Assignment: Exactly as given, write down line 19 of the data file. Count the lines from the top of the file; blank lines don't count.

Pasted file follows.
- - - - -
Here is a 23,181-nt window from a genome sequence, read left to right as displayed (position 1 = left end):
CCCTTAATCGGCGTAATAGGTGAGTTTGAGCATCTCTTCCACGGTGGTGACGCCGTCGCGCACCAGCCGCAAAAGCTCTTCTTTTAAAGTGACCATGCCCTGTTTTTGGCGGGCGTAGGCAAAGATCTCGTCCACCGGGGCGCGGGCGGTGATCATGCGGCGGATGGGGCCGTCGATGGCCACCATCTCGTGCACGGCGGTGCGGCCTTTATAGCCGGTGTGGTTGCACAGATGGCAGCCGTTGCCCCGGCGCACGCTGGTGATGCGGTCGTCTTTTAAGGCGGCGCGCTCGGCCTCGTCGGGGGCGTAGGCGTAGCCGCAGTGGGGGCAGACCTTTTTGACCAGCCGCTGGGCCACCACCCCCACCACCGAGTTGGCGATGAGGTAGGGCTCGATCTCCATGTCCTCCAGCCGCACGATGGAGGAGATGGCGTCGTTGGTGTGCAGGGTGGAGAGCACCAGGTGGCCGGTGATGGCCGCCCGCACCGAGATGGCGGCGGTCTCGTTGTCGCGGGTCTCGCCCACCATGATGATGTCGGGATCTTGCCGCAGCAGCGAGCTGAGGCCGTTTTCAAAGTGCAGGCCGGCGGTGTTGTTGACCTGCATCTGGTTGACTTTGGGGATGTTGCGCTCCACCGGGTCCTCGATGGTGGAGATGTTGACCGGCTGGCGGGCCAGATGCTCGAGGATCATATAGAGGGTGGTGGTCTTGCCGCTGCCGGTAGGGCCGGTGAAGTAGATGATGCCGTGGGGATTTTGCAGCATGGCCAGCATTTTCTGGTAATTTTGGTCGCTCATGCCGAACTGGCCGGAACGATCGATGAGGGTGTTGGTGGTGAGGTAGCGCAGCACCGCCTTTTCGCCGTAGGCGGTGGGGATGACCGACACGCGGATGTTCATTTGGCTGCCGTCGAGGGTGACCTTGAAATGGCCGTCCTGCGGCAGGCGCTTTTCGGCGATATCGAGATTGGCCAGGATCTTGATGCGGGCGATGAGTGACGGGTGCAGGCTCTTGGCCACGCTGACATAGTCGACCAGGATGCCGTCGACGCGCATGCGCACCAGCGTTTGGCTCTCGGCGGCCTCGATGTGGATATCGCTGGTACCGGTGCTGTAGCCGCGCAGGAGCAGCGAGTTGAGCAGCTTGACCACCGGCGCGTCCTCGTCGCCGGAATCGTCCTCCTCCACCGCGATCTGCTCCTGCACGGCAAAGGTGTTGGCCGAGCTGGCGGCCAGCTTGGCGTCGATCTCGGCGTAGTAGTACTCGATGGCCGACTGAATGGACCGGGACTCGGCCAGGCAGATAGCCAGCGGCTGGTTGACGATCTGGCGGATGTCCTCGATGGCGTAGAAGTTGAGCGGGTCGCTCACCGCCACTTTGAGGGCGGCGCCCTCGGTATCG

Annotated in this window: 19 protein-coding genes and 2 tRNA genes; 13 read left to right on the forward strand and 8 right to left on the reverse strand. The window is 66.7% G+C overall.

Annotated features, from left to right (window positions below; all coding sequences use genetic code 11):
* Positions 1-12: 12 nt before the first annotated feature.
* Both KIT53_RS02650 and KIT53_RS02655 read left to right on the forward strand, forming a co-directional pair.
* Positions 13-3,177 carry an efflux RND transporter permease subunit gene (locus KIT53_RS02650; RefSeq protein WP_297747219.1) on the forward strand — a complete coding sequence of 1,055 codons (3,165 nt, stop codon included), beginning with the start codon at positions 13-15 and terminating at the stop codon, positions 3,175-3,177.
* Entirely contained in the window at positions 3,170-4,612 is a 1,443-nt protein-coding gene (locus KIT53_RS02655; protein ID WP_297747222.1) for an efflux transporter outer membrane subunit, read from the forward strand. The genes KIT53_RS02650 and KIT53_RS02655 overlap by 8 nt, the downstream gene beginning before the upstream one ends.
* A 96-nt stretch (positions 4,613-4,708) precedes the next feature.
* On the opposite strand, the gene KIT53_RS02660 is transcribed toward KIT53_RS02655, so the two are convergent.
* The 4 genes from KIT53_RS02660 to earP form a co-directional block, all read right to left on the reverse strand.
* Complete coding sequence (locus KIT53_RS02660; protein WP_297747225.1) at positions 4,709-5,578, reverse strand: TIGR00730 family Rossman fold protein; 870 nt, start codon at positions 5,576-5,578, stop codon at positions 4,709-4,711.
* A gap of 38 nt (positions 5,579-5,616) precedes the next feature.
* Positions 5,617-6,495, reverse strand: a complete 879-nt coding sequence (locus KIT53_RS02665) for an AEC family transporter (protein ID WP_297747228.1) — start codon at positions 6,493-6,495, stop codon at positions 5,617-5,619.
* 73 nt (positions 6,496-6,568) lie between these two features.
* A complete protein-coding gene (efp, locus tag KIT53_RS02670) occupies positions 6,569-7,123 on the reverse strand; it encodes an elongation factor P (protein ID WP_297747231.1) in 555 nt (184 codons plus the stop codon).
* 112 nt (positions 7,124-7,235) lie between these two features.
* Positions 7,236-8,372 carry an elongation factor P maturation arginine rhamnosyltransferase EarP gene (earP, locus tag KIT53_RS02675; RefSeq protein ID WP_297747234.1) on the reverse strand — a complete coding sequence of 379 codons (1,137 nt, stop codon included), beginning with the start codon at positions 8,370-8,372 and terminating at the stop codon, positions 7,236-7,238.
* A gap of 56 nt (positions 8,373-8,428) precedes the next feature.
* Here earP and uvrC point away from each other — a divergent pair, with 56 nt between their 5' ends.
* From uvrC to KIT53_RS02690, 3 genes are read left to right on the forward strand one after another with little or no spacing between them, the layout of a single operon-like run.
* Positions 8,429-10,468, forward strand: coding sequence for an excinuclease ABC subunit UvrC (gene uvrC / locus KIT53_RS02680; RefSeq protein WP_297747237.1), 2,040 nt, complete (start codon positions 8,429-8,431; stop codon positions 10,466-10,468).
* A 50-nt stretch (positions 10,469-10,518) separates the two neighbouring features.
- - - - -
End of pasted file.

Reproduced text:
* A gap of 56 nt (positions 8,373-8,428) precedes the next feature.